There are a lot of social media geeks, few listen to hip-hop.
The Impact of Mobile on Music [Infographic]
Watch the Throne did not leak primarily because of the release and recording strategy. An album can leak due to a myriad of reasons but primarily the culprit is, the tracks pass through too many hands. Jay-Z insisted on recording the album in-person and reserved blocks of rooms at hotels exclusively for the album’s recording and production, i.e. “no mailing it in.” It caused delays but in addition to increased authenticity, it decreases leak risks. In the past, albums have been prone to leak during the mastering process by engineers. An easy fix to this is to use a trusted, veteran producer. In the case of Watch the Throne, Mike Dean was their guy. If an album has made it through recording and production leak free, high risk lies in the hands of the press and the CD manufacturing plant.
The audiences at the Watch the Throne listening parties were carefully curated to ensure only trusted professionals were in attendance; But when blogger DDot Omen snuck into a recent listening session and attempted to leak snippets of each track on his blog, he wasn’t celebrated by the music community, but instead berated. The culture surrounding “Watch the Throne” made it clear that if one were to leak the album, they would be nobody’s hero and antagonized immediately.
To avoid a leak via the plant, Jay and West used a graduated release strategy. They chose to first exclusively release a digital deluxe version to iTunes on Aug. 7. The physical copies of the LP will exclusively be available at Best Buy on Aug. 12 for the first two weeks of the release. Fewer web and brick and motar retailers means fewer hands. But even more, targeting the source of a leak should one occur becomes easier. As the result of excellent strategy, Watch the Throne became one of the first albums in a long time to release leak-free.
Beyond Oblivion recently got an additional $77mil in financing for their music licensing venture. Interestingly enough, their stakeholders include MySpace owners, News Corp. This sounds like a win.
Will Ferrell says MySpace is dead. It was written.
Amazon Introduces Cloud Music Service, 5GB Free Space. Moves.
Odd Future covers tomorrow’s issue of Billboard. Okay, I’m listening.
A great artist doesn’t have fans, but brand evangelists. In “Direct Message From @JayElectronica: A Fan Engagement Case Study,” I explored digital brand engagement from the perspective of the fans. The above figure is a social media value chain model as executed by the artist. [Hi-Res]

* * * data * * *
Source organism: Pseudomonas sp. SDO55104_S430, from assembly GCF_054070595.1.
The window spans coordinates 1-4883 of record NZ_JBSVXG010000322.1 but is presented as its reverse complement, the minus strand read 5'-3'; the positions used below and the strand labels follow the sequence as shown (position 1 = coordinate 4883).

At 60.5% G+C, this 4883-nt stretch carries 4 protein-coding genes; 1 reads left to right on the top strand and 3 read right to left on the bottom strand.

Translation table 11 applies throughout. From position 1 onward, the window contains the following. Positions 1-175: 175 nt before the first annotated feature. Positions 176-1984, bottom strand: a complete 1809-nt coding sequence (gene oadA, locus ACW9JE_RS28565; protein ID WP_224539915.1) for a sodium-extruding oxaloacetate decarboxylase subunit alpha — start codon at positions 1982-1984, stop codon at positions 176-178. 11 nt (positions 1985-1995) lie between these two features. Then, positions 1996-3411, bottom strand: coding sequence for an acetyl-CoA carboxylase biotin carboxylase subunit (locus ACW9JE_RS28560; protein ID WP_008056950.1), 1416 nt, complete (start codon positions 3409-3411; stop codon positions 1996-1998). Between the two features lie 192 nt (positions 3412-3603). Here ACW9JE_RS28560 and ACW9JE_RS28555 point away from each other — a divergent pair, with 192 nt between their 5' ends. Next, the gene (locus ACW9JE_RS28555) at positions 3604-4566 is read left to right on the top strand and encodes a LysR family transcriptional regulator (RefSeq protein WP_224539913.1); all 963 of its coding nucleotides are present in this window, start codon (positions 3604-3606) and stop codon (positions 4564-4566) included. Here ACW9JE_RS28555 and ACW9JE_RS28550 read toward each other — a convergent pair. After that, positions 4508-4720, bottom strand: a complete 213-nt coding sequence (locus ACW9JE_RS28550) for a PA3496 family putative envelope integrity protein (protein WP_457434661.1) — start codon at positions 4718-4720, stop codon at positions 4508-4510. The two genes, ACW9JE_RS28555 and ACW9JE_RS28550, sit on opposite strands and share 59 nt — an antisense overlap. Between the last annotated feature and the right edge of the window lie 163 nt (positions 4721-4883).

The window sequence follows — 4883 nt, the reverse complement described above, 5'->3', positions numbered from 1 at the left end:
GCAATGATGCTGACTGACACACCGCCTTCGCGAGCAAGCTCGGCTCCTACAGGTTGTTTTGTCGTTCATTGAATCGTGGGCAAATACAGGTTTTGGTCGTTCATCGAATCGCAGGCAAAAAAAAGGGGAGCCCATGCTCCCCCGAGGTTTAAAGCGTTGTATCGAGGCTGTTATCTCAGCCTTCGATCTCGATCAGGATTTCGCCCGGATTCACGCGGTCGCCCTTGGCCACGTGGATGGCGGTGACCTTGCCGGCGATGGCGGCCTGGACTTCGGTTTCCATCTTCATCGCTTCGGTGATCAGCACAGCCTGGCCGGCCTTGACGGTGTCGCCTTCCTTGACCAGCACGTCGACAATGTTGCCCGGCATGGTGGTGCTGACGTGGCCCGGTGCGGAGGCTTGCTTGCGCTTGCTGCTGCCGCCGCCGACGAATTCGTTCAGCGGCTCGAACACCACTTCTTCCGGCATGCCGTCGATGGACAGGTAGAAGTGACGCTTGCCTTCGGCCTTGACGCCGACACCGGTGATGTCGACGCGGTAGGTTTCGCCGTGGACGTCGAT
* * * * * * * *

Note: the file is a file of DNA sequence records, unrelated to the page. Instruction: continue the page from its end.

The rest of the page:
Research in the economic impact of social media and direct-to-fan marketing is limited but artists like Lupe Fiasco, Nicki Minaj and Jay Electronica prove that strategic implementation of this marketing innovation will yield results. At a time where the record industry is in a severe decline, new and effective strategy is crucial to its turnaround.
Jay Electronica’s fan engagement tactics are very unorthodox and completely worth it.
My first direct message was from Jay Electronica in 2008, days after Christmas. I had just joined twitter and made the premature decision to follow every rapper on the network and Jay followed me back. Soon after, he sent a direct message—no words, just this: http://www.youtube.com/watch?v=7kGPhpvqtOc&feature=related
It was a YouTube link to a music video of “I Put a Spell on You” by Screamin’ Jay Hawkins—I’ll leave delving into the implications of this message for my readers.
Later that year, I was unfollowed. But I wasn’t alone. It was “The Great Unfollowing of 2009.” Jay Electronica unfollowed nearly all of his fans, truncating his follower list to less than 200. A year later, high off the heels of announcing his signing to Roc Nation, he followed everyone back—sort of.
In the small hours of Nov. 15, Jay Electronica announced he would follow back anyone who hit him up. And they did. Jay Elect was the proud recipient of over 1500 mentions just an hour after the announcement. He has since followed about 1600 fans, a Dave Chappelle impersonator, Joe Budden, and me.
If Twitter were 100 people [infographic]. Check out the peak days and peak hours, if you’re planning a twitter campaign, this data is useful for maximizing reach.